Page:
Ned’s eldest son and heir is later crowned as the King in the North by his vassal Lords and people. During A Storm of Swords, The War of the Five Kings is nearing the final movements. Robb has come South with all his Bannerman first to save his father and then to avenge his father. Sitting at Riverrun, the noble seat of his mother’s House, a horrible war crime is committed in Robb’s court, beneath Robb’s nose. Making it more horrible still is that the perpetrator of this crime is the Lord of Karhold and a man with the same Stark blood flowing in his veins as Robb. Lord Rickard Karstark sought vengeance for his grown son’s deaths on the battlefield through the murder of Tywin Lannister’s captured nephews, children in their beds.
      A prisoner of noble birth is more of a bargaining chip than an actual prisoner. More importantly, Robb had the responsibility of protecting these boys while they were ‘prisoners’ under his roof. The Lannisters hold Robb’s sister Sansa at Kings Landing and any harm done to prisoners of nobility under Robb’s charge can be reciprocated on Sansa.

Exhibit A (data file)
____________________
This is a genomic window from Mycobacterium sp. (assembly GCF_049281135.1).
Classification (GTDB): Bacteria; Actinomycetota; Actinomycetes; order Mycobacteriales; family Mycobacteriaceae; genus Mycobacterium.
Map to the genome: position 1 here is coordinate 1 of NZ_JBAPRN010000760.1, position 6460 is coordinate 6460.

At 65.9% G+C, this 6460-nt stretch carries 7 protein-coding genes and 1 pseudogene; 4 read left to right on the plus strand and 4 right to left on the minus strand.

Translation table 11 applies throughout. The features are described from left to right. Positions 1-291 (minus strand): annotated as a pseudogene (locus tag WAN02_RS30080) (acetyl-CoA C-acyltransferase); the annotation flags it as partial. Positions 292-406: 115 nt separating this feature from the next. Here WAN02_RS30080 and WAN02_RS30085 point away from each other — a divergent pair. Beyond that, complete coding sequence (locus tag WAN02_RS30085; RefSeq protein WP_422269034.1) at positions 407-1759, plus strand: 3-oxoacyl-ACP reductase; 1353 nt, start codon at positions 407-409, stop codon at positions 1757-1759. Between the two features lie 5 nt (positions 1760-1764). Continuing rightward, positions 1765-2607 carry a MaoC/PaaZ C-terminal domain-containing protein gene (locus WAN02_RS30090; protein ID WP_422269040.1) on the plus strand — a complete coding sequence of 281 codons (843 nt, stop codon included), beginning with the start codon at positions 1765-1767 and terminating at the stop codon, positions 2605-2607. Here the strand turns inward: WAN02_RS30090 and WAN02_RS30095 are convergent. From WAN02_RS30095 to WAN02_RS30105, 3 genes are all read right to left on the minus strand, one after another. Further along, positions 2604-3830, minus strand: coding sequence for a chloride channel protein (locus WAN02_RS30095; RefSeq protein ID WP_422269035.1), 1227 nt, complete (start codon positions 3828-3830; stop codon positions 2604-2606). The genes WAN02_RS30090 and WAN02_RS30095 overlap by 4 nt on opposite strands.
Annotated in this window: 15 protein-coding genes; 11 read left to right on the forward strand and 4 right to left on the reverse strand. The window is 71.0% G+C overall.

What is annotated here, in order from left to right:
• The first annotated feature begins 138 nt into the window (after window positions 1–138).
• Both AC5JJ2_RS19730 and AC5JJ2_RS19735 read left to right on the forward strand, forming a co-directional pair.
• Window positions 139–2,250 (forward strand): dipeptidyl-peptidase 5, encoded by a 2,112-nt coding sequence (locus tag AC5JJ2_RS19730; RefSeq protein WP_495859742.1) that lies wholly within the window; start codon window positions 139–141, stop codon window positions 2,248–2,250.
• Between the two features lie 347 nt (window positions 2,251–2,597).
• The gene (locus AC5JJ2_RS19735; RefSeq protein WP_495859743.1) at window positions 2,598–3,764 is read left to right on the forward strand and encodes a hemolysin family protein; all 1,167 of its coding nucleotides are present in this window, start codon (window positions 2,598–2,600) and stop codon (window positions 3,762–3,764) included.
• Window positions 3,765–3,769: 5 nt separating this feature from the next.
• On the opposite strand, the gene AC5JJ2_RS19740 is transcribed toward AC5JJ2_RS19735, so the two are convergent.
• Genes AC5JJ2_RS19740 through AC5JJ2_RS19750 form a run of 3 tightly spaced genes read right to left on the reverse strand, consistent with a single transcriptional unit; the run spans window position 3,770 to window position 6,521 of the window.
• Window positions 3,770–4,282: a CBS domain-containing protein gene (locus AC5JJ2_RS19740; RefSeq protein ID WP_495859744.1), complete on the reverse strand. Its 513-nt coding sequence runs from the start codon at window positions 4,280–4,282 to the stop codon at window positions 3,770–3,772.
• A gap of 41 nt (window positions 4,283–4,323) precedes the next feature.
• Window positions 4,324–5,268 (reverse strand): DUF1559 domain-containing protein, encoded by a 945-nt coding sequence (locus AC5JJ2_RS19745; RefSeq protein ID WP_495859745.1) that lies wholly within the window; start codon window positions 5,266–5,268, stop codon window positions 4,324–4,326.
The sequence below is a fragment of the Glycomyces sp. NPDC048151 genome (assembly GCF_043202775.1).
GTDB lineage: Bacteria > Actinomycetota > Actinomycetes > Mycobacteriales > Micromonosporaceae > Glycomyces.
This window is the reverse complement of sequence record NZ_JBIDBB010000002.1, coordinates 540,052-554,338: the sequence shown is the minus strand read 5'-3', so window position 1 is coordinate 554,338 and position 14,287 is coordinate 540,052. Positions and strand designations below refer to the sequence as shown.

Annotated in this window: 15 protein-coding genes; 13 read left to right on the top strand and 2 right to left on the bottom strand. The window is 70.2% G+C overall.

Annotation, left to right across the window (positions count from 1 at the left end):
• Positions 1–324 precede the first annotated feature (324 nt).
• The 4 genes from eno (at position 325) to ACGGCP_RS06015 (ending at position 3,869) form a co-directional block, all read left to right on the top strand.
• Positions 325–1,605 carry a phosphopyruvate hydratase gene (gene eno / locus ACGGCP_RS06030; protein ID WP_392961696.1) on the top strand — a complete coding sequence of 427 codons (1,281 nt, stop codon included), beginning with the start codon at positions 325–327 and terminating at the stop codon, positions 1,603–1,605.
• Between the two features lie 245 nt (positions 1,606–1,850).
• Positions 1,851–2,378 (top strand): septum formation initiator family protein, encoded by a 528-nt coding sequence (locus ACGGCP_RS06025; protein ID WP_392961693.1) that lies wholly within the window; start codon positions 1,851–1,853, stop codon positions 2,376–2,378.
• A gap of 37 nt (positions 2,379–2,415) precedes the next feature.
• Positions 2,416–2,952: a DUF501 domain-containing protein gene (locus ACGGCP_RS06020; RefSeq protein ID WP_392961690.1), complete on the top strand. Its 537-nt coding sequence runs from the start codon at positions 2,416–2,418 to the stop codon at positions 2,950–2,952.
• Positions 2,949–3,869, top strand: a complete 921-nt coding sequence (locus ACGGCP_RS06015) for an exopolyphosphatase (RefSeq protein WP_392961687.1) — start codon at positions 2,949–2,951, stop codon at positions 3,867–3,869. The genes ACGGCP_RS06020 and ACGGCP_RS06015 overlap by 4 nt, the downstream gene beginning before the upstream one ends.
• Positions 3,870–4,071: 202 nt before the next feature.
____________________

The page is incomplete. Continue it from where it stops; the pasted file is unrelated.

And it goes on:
The murders are justified in Karstark’s mind. They are at war with the Lannisters and the boys were Lannisters. Robb’s mother Catelyn had released the prisoner that had slew Karstark’s sons in Jaime Lannister. That action pushed an already angry man passed the realm of reasoning. Karstark curses the King and the King’s mother and calls her the real traitor. Robb is put in a terrible position and must choose between the honor of his name and rule and loyalty to the Bannerman that fought alongside him when they were summoned.
      Robb makes the right decision, though it does not feel that way to anyone involved. It is decision that his father would have made and one that Robb fully realizes the consequences of. The choice is the honorable one and a true son of Eddard Stark wouldn’t have chosen any other way. A rainy and dreary morning it is when Robb passes the sentence of death upon the Lord of Karhold and the Lord of Karhold tells him that he will be accursed as a kinslayer. Robb swings the executioner’s axe himself, as his father’s son, removing Rickard Karstark’s head after too many swings.
      Ruling and doling out justice were no strange concepts to Robb Stark but the emotional weight of his responsibilities took too great a toll on the boy. Ned taught him all he could about ruling the North but no man could have prepared him for the treachery of Southerners who do not swing the sword when they pass a sentence and to whom passing a sentence is as simple as uttering a few words.